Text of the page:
Bathroom-Based Mass LSAT Preparation: A Sign of the Legal Market

I do a bit of traveling to university and college campuses across the country.  On a recent trip, I talked with a law student who mentioned in passing that a prominent LSAT prep company had posted an ad recruiting as instructors/tutors law students in need of a job—on law school bathroom doors.

This is why asbsurdism is a bad artistic stance (and why there are a lot of terrible old French movies).  Reality always beats absurdists to the punch.  Bathroom advertising?  Now, there’s “quality control” that can help LSAT takers obtain their best score.  If a mass-LSAT prep instructor told you (they won’t) that he or she got the job teaching you (including in expensive per-hour tutorials) by pulling a tab off a bathroom ad, with no experience other than being unable to find another job, having taken the LSAT and gone to law school, that would be quite a confidence-builder for a test that’s the single most important determinant of your law school admissions and financial aid prospects.

The well-known foibles of mass-LSAT prep aren’t what make the ad poignant.  This company thinks it will be able to recruit instructors from law school graduates.  Why?  Because there are enough of them without full-time jobs after graduation.

Restroom recruiting is a new emblem for these issues.  I think it’s safe to say that no one—no one—who entered that law school 3 years ago thought that they’d be a target of such an ad.  But they are (and some may soon be teaching some law school hopefuls).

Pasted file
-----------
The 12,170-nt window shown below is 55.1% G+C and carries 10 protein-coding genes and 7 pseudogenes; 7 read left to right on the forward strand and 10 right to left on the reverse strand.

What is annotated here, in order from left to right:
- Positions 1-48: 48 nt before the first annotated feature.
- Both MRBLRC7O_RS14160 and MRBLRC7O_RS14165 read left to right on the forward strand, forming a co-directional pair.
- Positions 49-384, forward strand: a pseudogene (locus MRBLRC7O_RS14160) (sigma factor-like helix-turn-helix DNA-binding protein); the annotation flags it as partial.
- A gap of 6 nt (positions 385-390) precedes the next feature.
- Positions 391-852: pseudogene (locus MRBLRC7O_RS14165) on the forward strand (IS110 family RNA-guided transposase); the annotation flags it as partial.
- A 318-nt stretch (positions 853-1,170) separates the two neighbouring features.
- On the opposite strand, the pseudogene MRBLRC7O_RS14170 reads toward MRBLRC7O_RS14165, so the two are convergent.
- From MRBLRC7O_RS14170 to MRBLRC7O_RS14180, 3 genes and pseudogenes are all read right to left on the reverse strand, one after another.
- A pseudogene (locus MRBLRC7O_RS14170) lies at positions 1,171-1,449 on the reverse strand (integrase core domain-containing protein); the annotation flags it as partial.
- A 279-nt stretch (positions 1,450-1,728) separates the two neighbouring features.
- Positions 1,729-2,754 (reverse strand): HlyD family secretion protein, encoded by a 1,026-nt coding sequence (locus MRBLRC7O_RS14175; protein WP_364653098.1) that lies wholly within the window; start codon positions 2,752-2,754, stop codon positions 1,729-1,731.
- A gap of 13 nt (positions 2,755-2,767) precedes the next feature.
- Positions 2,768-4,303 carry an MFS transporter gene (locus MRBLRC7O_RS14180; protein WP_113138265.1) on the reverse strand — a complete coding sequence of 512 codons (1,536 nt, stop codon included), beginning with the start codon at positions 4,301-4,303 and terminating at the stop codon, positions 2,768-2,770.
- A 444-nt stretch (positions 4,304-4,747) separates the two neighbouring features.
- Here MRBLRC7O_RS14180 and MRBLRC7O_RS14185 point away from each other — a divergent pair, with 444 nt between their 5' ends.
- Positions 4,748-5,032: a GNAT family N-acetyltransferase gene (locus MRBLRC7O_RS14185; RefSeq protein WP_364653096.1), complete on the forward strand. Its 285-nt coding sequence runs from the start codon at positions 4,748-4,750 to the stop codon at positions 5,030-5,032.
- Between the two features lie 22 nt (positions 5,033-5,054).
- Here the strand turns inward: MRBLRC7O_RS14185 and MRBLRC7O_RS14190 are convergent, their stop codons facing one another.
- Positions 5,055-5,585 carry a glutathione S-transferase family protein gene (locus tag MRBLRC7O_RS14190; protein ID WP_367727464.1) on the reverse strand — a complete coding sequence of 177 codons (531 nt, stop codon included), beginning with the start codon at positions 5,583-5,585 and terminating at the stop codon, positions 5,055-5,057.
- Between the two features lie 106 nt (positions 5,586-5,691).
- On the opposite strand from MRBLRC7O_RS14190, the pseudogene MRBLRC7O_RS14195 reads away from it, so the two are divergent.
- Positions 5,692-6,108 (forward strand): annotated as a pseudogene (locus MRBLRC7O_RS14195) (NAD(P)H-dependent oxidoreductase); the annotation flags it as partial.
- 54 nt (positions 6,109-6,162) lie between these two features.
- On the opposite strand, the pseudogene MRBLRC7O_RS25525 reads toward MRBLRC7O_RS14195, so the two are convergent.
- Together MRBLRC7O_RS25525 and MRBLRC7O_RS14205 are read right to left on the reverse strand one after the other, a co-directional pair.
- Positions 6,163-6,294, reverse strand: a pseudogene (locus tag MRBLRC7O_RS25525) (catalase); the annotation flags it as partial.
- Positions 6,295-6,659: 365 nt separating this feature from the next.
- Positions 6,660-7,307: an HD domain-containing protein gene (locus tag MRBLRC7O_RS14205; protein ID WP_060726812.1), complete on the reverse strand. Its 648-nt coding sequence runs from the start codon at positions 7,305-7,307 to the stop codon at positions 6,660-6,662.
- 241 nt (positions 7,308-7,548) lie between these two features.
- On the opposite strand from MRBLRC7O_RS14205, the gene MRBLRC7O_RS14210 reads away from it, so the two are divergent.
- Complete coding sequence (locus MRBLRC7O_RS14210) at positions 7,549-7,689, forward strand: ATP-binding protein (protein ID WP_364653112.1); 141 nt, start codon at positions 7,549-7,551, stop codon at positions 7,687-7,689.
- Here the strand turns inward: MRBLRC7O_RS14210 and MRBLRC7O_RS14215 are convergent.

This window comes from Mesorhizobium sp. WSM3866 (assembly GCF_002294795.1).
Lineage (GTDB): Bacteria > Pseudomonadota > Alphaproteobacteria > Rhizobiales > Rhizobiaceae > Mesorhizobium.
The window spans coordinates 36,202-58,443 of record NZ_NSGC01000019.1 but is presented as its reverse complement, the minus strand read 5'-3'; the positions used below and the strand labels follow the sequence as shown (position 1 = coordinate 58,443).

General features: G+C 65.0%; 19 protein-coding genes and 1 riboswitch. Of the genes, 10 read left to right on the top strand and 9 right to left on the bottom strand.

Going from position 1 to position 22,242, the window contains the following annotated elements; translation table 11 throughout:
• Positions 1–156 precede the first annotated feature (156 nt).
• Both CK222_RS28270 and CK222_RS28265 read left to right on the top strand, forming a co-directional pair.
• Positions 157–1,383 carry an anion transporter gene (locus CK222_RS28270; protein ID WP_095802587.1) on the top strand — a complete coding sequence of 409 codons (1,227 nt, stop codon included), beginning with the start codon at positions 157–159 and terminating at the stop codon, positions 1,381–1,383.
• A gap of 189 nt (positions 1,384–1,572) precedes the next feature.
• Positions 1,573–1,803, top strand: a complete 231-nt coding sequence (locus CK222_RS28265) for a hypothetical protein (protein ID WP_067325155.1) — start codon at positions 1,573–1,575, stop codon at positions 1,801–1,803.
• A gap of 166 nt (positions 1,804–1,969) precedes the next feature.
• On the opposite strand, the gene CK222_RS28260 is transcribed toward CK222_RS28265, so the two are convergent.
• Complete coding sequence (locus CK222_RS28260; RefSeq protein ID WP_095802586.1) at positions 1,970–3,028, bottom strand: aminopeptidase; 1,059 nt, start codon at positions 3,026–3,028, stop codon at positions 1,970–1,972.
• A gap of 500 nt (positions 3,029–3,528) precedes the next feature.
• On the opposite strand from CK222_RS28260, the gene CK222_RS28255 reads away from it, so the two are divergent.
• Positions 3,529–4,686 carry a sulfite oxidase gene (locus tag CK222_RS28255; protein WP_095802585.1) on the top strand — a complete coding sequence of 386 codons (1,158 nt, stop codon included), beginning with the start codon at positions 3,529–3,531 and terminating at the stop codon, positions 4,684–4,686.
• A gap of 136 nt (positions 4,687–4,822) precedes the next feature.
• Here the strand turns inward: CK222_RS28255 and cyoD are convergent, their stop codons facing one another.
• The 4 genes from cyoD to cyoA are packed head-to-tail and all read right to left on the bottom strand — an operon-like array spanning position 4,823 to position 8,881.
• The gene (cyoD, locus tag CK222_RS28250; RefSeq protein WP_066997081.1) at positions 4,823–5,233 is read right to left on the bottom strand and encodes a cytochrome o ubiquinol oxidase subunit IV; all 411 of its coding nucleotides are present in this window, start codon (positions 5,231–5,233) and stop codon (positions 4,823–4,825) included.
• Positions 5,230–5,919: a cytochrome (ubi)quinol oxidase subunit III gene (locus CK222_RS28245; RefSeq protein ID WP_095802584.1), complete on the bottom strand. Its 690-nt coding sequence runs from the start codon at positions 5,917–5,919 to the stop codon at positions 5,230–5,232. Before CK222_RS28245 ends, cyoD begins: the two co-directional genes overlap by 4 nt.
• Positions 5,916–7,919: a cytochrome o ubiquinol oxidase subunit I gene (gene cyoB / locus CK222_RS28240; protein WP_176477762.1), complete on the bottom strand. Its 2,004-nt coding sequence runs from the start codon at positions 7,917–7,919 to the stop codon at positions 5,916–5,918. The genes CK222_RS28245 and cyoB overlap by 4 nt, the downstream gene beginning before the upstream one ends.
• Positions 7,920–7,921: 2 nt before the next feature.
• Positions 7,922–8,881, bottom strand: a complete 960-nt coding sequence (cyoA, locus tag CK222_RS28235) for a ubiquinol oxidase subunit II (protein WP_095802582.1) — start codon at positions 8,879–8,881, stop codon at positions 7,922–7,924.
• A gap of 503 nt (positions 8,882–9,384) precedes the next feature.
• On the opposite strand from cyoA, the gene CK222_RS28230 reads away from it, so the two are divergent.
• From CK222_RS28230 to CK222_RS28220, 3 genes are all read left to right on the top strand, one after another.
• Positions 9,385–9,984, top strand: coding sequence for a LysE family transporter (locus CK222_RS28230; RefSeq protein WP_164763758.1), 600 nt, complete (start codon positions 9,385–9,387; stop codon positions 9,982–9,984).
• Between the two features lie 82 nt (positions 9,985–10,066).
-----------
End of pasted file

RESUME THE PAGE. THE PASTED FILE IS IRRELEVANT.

There are lots of stories about the legal employment market, and I devote a lot of space on this blog—and time with prospective law students—talking about the risks and rewards of law school.  (On the blog, the “Beyond Law School” category contains most of these posts.)  I talk about the need for prospective law students and your trusted advisors (whether it’s me or someone else) to develop realistic scenarios for your individual prospects after law school, including the schools you’re thinking about attending, your likely class rank, specific—and recent—information about the employment of graduates at those law schools, likely debt and income profiles, the likely state of the legal employment market, and so on.

Your scenarios should include at least reasonable-best and reasonable-worst case scenarios for all of those issues.  If you’re ever tempted not to do a worst-case analysis, just picture yourself, three or four years from now, having to pull a tag off an ad hanging in a bathroom.

~ by Kyle Pasewark at Advise-in Solutions on November 12, 2010.

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